Huge Roman-era illegal money site discovered in Britain

Archaeologists in England have discovered a monumental ancient building. Not only was it the burial place of a powerful chieftain, it was the largest site of illegal silver production or forging during the time of Roman Britain.

The ancient crypt was discovered in 2005 at Grange Farm, in Gillingham, Kent, England. Archaeologists inspecting the site ahead of a house-building project discovered two iron spearheads, which then launched a 15-year research project that resulted in the recovery of 453 Roman coins, 20,000 pottery fragments weighing 259 kilograms (571 pounds) and 8,000 animal bones.

Now researchers have announced they have amassed 15 kilos (33 pounds) of “litharge”, which is the largest amount ever found at a site in Roman Britain. Litharge is a secondary lead oxide by-product of silver mining, which forms from the oxidation of galena ores. This 15-kilo transport suggests that a Roman-period clan was making money illegally, behind closed doors and away from the watchful eyes of Roman tax officials.

A 6th century gilt silver brooch found at Britain’s Roman period illegal silver-making site. ( Pre-construction archeology )

Illegal Silver Production and Iron Age Roman Elites

Iron spearheads have determined that Grange Farm was occupied around 100 BC during Late Iron Age Britain. Excavations have shown that during the time of Roman Britain, metal mining took place at one end of a building while chimneys were installed in its center, and at the other end, evidence of “high level domestic use” were found. Further suggesting elite use, a gold chain was also found scattered among the rubble of the mausoleum which was decorated with carefully faceted variscite beads.

A report in the Daily Mail says researchers believe a large clan worked farmland, raised animals, and hunted. But they also secretly made illegal money. At the height of Roman rule in their colony of Britannia, between the 3rd and 4th centuries AD, gold and silver were the standards of the island economy.

The Romans introduced gold aureus for large payments, which had a fixed value of 25 silver denarii until at least 200 AD. This coin was the main general purpose value coin, so it was a key player in imperial taxation. And that’s why Grange Farm investigators believe the goldsmithing at the site ‘may have been done illicitly’.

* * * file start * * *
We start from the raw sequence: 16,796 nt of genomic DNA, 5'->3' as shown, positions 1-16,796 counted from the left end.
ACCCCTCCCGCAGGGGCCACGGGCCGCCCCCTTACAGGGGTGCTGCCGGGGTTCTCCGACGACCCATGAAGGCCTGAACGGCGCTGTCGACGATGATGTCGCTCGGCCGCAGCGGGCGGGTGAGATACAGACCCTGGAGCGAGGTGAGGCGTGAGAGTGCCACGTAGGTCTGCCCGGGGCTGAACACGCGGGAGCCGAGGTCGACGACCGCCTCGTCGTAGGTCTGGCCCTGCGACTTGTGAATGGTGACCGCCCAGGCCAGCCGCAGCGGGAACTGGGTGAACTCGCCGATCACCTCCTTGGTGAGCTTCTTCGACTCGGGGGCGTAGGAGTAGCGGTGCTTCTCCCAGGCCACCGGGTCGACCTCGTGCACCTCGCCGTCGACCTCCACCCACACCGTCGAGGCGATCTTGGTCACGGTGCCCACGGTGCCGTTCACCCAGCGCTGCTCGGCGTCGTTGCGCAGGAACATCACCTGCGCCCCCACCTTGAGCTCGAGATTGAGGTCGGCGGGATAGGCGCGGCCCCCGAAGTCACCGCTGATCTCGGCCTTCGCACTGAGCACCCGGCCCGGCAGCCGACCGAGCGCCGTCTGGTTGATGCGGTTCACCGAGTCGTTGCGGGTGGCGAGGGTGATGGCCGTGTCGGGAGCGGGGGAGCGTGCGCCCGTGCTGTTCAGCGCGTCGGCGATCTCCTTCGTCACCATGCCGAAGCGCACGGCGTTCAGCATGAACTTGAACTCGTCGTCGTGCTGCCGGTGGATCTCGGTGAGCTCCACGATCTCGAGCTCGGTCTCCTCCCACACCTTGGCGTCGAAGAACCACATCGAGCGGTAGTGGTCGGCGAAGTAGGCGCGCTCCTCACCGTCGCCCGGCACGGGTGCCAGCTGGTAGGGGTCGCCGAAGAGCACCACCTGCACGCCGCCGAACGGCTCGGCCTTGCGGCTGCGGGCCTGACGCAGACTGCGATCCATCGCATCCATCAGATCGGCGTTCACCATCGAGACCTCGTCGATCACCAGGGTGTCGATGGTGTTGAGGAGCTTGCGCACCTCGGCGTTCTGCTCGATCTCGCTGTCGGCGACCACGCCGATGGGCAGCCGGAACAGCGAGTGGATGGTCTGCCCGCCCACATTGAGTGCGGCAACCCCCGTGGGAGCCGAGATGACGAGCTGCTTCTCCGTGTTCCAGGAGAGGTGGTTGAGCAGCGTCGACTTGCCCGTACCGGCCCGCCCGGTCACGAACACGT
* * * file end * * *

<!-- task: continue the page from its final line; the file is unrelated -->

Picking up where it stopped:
An officially stamped Roman British silver bar, produced between the 4th and 5th centuries AD, weighing 353 grams (0.78 pounds).  The stamped inscription reads EX OFFE HONORINI, which translates "from the workshop of Honorinus." It was found in 1777 along with two gold coins from Emperor Arcadius and one from Honorius, and dates from the late Roman period in Britain.  (© Trustees of the British Museum)

An officially stamped Roman British silver bar, produced between the 4th and 5th centuries AD, weighing 353 grams (0.78 pounds). The stamped inscription reads EX OFFE HONORINI, which translates to “from the workshop of Honorinus”. It was found in 1777 along with two gold coins from Emperor Arcadius and one from Honorius, and dates from the late Roman period in Britain. (© Trustees of the British Museum )

A Roman-era goldsmith site, with a mystery

Dr James Gerrard, a lecturer in Roman archeology at Newcastle University, said exactly why people were refining silver from silver-rich base metal alloys remains “a mystery”. Additionally, he says the clan “probably didn’t” mint silver coins. He reached this conclusion because the tests carried out on the bronze coinage contained too little silver in the alloy. “Perhaps they were making silver items like the Canterbury hoard bullion,” Dr Gerrard suggested.

The professor believes the site was a 3rd or early 4th century mausoleum, a storage house for the dead, which was originally built of stone with a tiled roof. A plain mosaic reddish cobblestone was discovered on the outside of the building, described as being “really unusual for Roman Britain”. The site remained inhabited in Roman times, and it evolved until the 5th century AD, and some time later it was abandoned.

Excavations at Grange Farm yielded considerable evidence of high-end goldsmithing, notably this Saltern Hearth with a group of fired clay plinths.  (Kent online)

Excavations at Grange Farm yielded considerable evidence of high-end goldsmithing, notably this Saltern Hearth with a group of fired clay plinths. ( Kent online )

A female elite goldsmith clan leader

Investigators discovered a lead coffin at the site containing the body of a middle-aged to elderly woman believed to have been a local chieftain. Researchers say she had ‘a pretty difficult life’, which was evident when it was discovered she had osteoarthritis. However, being of high status, she had access to good quality food and lived a relatively long life. A monument the size of a “two-storey house” was also discovered at the site, which reinforces the idea that the woman had a very high social status.

Dr Gerrard said that in the 5th century the woman’s tomb was disturbed but the current building remained intact until the Norman Conquest. This was determined after the discovery of tawny owl pellets, which informed researchers that after the Romans left Britain, the mausoleum was abandoned somewhere between the 5th and 10th centuries. The site was left untouched by the Anglo-Saxons who, according to Dr Gerrard, may have used it as a navigational structure in the late 5th century.

Top image: The coffin of the leader of Britain’s elite Roman clan, who may also have been a major maker of illegal money that the Romans could not tax. Source: Pre-construction archeology

By Ashley Cowie

David C. Barham